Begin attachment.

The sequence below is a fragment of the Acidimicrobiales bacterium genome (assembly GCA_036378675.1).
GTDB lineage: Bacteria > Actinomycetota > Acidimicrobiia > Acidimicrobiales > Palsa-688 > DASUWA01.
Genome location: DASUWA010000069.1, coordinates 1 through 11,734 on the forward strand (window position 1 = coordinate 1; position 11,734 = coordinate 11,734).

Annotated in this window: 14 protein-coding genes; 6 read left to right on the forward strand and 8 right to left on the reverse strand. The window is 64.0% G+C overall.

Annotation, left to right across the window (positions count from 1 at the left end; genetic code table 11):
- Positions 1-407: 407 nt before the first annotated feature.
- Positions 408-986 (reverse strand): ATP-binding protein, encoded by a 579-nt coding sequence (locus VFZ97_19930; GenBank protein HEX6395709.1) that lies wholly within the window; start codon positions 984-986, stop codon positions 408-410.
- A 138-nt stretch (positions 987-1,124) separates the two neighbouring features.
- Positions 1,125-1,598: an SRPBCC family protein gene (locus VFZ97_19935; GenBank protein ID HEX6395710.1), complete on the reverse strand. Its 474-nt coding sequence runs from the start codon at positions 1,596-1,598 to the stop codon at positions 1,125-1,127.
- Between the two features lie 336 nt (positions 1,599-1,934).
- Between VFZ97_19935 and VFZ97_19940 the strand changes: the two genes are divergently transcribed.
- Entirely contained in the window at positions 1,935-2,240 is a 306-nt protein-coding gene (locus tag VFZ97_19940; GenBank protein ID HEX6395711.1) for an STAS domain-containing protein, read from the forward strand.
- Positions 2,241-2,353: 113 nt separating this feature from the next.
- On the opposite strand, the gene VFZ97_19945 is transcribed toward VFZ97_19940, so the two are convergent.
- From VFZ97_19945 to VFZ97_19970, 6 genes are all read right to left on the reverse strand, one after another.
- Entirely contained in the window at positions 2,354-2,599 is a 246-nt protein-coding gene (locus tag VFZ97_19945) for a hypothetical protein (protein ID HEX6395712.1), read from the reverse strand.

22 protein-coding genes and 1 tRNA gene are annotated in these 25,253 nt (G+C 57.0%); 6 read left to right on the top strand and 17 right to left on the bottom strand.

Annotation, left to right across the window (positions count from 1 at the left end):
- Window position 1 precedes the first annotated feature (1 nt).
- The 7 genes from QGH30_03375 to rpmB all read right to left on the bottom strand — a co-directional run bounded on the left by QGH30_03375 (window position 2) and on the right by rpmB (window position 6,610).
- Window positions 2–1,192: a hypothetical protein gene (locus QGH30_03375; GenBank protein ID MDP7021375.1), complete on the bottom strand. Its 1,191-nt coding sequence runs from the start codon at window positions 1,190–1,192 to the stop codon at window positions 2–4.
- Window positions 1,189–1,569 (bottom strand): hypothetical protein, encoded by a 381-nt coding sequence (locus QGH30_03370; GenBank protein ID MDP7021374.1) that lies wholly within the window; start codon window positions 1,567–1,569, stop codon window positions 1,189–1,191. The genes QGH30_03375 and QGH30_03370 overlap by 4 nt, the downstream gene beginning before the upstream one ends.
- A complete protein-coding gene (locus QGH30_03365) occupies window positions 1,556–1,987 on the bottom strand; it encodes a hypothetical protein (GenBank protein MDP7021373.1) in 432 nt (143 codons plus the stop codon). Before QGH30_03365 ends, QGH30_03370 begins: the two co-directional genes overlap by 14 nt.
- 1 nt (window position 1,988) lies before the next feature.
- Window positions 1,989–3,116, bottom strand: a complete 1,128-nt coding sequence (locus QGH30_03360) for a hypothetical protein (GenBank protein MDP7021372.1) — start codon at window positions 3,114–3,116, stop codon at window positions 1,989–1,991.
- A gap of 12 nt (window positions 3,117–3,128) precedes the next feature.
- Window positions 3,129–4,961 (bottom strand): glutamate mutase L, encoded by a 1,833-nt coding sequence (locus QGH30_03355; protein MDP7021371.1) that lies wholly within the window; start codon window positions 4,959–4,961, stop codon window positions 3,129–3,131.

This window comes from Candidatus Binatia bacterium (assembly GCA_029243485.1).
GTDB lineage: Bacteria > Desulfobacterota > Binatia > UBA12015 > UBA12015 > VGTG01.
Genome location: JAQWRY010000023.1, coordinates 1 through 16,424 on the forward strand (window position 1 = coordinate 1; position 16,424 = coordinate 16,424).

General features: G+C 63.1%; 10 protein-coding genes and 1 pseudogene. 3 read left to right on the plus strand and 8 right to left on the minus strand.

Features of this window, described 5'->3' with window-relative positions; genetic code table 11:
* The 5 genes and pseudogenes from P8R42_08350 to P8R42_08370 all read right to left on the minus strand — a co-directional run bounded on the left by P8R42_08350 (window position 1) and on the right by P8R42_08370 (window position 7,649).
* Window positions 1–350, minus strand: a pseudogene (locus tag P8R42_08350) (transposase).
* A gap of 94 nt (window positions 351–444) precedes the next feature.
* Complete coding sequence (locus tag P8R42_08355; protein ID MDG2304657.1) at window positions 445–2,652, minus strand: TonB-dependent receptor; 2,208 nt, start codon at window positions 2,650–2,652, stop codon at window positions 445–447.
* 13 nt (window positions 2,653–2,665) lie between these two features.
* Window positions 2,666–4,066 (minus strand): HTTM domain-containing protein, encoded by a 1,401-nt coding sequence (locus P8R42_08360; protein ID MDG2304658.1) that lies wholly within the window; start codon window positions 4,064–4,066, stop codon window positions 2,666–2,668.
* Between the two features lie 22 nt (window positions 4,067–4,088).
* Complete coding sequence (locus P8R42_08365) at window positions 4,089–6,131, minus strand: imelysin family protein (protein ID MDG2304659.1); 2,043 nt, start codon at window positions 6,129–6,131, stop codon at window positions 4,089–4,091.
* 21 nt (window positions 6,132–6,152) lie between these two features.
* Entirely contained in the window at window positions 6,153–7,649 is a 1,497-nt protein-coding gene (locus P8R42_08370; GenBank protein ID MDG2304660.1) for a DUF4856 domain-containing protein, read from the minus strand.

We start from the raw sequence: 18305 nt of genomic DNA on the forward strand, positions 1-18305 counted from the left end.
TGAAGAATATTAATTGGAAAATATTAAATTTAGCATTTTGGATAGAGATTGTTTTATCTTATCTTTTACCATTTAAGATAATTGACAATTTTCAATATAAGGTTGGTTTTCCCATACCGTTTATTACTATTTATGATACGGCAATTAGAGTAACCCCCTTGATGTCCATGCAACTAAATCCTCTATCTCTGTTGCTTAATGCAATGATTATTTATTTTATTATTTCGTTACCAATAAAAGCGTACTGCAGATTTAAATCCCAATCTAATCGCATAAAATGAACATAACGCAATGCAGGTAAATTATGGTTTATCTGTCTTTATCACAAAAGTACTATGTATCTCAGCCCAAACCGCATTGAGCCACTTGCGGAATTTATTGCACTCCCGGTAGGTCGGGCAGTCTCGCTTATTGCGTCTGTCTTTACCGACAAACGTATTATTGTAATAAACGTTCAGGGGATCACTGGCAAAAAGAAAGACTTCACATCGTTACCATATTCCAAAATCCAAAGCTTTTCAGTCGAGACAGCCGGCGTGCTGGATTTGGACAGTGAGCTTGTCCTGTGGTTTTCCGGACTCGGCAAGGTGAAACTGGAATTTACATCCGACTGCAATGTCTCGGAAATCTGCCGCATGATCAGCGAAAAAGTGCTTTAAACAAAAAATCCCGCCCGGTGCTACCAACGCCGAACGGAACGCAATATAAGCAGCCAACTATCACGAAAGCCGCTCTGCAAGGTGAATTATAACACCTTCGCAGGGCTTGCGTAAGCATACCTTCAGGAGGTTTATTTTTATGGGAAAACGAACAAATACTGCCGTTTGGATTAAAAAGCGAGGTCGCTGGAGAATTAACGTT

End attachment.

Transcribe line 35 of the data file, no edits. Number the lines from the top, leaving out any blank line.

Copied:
* A gap of 94 nt (window positions 351–444) precedes the next feature.